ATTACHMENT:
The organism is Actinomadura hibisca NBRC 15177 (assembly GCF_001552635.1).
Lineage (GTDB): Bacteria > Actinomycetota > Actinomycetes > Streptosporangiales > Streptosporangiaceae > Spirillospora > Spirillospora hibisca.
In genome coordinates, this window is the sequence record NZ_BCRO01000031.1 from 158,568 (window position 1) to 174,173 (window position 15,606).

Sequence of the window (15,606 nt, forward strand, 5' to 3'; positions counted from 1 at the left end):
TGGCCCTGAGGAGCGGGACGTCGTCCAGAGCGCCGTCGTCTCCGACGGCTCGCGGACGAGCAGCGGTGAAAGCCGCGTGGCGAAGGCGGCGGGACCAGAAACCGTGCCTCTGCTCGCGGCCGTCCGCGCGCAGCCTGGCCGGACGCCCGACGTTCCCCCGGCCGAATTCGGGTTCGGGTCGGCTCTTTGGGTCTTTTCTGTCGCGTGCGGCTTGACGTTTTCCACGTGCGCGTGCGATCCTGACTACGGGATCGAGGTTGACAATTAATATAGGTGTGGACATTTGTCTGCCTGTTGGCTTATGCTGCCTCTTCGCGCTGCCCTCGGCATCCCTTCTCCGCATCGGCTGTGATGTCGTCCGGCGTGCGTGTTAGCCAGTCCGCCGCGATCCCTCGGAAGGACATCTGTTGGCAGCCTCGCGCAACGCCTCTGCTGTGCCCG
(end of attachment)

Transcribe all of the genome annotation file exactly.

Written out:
The organism is Actinomadura hibisca NBRC 15177 (assembly GCF_001552635.1).
Lineage (GTDB): Bacteria > Actinomycetota > Actinomycetes > Streptosporangiales > Streptosporangiaceae > Spirillospora > Spirillospora hibisca.
In genome coordinates, this window is the sequence record NZ_BCRO01000031.1 from 158,568 (window position 1) to 174,173 (window position 15,606).

Sequence of the window (15,606 nt, forward strand, 5' to 3'; positions counted from 1 at the left end):
TGGCCCTGAGGAGCGGGACGTCGTCCAGAGCGCCGTCGTCTCCGACGGCTCGCGGACGAGCAGCGGTGAAAGCCGCGTGGCGAAGGCGGCGGGACCAGAAACCGTGCCTCTGCTCGCGGCCGTCCGCGCGCAGCCTGGCCGGACGCCCGACGTTCCCCCGGCCGAATTCGGGTTCGGGTCGGCTCTTTGGGTCTTTTCTGTCGCGTGCGGCTTGACGTTTTCCACGTGCGCGTGCGATCCTGACTACGGGATCGAGGTTGACAATTAATATAGGTGTGGACATTTGTCTGCCTGTTGGCTTATGCTGCCTCTTCGCGCTGCCCTCGGCATCCCTTCTCCGCATCGGCTGTGATGTCGTCCGGCGTGCGTGTTAGCCAGTCCGCCGCGATCCCTCGGAAGGACATCTGTTGGCAGCCTCGCGCAACGCCTCTGCTGTGCCCG